Last week, I did a media interview on how our young millennial women are already behind when it comes to money.
Research is showing that, right out of the gate, young women are making less than male colleagues.
Fewer women than men are saving for the future.
Those that are saving, are saving a lower percentage of their salary than men.
According to the calculations I ran, a millennial woman will have $2,000,000 less saved than her male counterpart by the time they’re both 65, due to her lower salary and savings rate.
Less than 10% of young women are likely to have enough saved to support themselves in retirement.
My interviewer asked me why millennial women can’t keep up, and I had to admit I just don’t know. Even women who outearn their male counterparts seem to save and accumulate less.
But I told him my best guess is that too many girls are missing out on those important dinner table conversations where parents talk about money, investing, budgeting, supporting yourself, and how to make good financial decisions. They’re not learning about the choice between spending now or saving for the future. Or how saving for retirement today is totally on your shoulders, and why participating in your 401(k) plan is a good idea. Or how a 1% return on a savings account just won’t cut it. Or how much you need to save to pay for a much longer lifespan.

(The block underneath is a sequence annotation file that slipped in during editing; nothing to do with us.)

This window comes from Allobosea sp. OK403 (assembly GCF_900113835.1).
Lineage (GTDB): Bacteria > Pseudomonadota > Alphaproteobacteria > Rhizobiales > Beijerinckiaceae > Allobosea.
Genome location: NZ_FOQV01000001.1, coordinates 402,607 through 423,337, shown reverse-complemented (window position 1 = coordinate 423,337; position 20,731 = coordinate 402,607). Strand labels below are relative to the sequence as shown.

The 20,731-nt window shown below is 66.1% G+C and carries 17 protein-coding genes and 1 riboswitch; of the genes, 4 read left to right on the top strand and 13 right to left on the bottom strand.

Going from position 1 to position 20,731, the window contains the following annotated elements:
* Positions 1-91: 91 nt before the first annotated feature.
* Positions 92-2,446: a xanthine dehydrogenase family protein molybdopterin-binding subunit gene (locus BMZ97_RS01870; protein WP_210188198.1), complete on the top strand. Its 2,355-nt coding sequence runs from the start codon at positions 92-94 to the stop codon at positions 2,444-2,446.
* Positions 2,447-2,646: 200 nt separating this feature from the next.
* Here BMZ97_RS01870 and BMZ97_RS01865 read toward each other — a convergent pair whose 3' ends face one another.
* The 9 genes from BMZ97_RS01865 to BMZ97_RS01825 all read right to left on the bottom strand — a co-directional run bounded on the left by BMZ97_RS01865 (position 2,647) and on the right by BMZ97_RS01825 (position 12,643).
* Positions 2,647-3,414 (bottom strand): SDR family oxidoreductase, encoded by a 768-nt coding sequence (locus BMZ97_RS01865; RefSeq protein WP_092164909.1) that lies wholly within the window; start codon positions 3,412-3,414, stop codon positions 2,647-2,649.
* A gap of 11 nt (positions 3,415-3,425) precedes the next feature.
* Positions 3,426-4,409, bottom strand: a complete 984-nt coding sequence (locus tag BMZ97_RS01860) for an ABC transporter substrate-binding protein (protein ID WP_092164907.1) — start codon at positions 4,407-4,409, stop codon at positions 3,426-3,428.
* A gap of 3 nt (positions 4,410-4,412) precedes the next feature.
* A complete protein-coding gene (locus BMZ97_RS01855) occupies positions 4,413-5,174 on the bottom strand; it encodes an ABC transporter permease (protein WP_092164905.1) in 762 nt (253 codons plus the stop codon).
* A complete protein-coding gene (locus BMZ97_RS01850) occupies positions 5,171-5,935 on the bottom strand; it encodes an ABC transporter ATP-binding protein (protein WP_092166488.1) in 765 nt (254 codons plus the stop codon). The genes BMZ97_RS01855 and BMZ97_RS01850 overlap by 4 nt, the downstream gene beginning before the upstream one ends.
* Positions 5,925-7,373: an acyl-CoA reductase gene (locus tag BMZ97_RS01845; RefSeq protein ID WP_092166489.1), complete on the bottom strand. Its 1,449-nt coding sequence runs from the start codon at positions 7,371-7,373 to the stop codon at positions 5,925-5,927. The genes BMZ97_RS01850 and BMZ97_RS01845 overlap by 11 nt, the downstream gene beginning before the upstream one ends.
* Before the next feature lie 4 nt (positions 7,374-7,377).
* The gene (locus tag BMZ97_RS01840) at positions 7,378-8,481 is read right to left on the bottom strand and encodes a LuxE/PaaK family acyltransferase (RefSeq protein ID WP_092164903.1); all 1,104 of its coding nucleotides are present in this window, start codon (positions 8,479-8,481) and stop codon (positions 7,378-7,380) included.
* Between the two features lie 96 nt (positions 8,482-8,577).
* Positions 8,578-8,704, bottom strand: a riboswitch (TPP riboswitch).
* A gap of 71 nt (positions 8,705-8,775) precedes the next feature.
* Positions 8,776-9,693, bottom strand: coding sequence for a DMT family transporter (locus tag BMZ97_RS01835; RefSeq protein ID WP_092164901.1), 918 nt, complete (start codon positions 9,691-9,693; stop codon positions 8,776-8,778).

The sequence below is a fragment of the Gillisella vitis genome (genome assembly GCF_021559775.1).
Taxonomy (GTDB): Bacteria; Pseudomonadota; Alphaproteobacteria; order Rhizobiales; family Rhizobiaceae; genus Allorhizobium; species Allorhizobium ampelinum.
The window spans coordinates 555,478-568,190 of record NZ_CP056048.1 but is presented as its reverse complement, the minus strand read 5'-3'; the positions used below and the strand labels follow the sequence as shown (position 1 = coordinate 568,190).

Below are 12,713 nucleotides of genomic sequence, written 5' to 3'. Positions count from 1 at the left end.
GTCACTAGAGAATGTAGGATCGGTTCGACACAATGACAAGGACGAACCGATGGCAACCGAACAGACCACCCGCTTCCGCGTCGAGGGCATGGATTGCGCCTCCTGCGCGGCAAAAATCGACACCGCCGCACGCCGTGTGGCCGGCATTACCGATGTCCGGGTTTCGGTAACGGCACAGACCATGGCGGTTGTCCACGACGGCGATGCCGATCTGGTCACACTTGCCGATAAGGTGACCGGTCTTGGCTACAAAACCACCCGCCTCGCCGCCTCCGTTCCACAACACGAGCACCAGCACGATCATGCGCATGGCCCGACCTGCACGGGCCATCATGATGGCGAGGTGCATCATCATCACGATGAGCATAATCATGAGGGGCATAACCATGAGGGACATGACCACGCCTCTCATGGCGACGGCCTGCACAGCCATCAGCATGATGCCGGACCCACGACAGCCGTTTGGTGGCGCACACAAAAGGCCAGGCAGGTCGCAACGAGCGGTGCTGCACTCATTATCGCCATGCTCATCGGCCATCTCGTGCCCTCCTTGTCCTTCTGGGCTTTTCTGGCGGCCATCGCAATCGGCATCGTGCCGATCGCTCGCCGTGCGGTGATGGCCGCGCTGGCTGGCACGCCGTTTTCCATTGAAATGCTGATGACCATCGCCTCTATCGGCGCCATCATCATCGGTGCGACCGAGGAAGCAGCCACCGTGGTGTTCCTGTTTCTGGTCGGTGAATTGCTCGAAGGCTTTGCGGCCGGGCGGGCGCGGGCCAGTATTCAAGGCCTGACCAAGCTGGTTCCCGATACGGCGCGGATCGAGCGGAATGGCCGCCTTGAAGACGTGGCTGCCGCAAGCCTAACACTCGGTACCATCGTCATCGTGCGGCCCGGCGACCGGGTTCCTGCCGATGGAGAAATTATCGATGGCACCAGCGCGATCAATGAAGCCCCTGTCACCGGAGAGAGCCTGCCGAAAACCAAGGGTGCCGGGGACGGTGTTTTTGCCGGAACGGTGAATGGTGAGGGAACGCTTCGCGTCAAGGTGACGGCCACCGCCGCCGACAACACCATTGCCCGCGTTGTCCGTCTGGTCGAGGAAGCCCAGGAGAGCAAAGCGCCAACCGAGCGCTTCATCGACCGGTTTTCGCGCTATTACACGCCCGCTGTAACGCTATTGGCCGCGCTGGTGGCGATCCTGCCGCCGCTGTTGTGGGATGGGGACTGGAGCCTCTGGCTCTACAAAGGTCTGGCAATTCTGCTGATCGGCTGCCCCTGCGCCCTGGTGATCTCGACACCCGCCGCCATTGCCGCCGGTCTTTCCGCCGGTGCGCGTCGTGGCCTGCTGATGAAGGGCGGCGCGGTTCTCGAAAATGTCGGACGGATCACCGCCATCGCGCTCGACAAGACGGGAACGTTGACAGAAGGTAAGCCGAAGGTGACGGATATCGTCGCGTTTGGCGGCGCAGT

So if you have daughters or granddaughters, please take a moment to read the excellent MintFamily article by Beth Kobliner on “5 Money Lessons to Teach Our Daughters.”
Daughters learn from parents, and your involvement can help make your daughter money strong, savvy and self-sufficient.